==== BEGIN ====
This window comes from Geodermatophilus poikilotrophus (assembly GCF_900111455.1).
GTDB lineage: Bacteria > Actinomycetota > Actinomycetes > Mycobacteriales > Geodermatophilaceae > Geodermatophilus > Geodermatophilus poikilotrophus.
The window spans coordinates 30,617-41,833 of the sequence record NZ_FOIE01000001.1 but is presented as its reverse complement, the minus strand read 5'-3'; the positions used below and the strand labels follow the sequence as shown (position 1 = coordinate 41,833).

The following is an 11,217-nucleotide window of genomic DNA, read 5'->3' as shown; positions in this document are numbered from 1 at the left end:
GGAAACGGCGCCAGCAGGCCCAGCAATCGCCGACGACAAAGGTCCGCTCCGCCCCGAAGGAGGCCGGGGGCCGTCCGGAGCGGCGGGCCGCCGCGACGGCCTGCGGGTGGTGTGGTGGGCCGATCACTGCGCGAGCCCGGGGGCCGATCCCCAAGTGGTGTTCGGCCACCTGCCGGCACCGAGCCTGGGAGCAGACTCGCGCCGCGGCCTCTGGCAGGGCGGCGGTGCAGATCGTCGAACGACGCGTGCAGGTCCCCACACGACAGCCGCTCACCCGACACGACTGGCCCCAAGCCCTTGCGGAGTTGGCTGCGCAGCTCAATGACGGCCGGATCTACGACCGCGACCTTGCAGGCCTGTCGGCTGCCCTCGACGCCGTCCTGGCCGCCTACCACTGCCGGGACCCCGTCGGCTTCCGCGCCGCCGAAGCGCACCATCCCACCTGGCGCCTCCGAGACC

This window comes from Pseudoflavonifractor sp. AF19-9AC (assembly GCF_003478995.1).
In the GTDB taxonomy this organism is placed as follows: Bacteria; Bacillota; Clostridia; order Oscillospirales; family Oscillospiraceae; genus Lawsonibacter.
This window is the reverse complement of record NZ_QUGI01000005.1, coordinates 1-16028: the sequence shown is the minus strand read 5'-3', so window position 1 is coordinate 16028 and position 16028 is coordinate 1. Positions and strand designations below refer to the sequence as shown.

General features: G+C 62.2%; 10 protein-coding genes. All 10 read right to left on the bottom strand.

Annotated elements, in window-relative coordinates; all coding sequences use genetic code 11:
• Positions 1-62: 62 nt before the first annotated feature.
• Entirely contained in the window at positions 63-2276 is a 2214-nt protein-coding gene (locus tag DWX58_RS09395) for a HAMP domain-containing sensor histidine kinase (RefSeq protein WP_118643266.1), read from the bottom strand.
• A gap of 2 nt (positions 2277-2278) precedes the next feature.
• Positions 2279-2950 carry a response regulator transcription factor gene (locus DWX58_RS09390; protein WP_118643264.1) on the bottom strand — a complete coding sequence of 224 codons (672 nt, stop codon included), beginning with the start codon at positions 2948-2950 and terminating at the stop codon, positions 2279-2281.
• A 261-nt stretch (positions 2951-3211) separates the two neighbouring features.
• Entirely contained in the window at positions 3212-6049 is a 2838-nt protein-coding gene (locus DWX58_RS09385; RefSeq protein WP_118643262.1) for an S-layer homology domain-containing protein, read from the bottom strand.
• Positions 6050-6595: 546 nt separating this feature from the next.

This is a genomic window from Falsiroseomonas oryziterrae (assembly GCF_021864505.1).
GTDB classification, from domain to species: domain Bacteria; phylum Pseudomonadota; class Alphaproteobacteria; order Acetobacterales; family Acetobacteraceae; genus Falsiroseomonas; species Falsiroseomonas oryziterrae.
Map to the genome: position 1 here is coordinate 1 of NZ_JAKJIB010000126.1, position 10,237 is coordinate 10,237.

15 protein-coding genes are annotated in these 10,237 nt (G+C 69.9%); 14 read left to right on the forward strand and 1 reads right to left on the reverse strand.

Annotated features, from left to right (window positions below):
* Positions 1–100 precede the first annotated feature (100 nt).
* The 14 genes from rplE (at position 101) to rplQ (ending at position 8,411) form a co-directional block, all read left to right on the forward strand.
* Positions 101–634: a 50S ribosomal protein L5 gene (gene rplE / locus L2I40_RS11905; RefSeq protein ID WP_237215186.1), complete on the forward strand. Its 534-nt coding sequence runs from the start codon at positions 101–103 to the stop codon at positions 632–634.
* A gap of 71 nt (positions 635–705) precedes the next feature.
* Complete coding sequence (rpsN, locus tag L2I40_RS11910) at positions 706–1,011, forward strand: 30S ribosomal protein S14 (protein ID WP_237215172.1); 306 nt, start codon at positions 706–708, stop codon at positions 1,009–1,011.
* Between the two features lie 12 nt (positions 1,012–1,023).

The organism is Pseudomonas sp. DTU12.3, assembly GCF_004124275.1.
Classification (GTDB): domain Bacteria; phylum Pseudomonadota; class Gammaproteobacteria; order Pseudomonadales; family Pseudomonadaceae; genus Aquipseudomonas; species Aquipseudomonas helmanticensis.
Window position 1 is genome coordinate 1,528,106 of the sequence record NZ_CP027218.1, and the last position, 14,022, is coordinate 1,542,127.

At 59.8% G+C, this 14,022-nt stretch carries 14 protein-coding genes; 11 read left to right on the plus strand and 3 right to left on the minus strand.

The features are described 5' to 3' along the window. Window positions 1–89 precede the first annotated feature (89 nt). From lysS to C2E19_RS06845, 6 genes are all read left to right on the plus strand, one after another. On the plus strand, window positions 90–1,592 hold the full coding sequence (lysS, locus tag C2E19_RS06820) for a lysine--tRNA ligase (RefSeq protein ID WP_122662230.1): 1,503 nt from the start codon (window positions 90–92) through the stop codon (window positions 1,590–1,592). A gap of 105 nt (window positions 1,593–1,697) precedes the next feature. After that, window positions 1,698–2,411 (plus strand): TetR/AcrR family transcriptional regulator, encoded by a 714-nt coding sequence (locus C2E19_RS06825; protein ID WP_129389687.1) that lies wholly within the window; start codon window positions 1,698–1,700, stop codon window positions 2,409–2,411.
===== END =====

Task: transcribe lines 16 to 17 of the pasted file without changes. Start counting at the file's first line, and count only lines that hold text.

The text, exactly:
• Entirely contained in the window at positions 3212-6049 is a 2838-nt protein-coding gene (locus DWX58_RS09385; RefSeq protein WP_118643262.1) for an S-layer homology domain-containing protein, read from the bottom strand.
• Positions 6050-6595: 546 nt separating this feature from the next.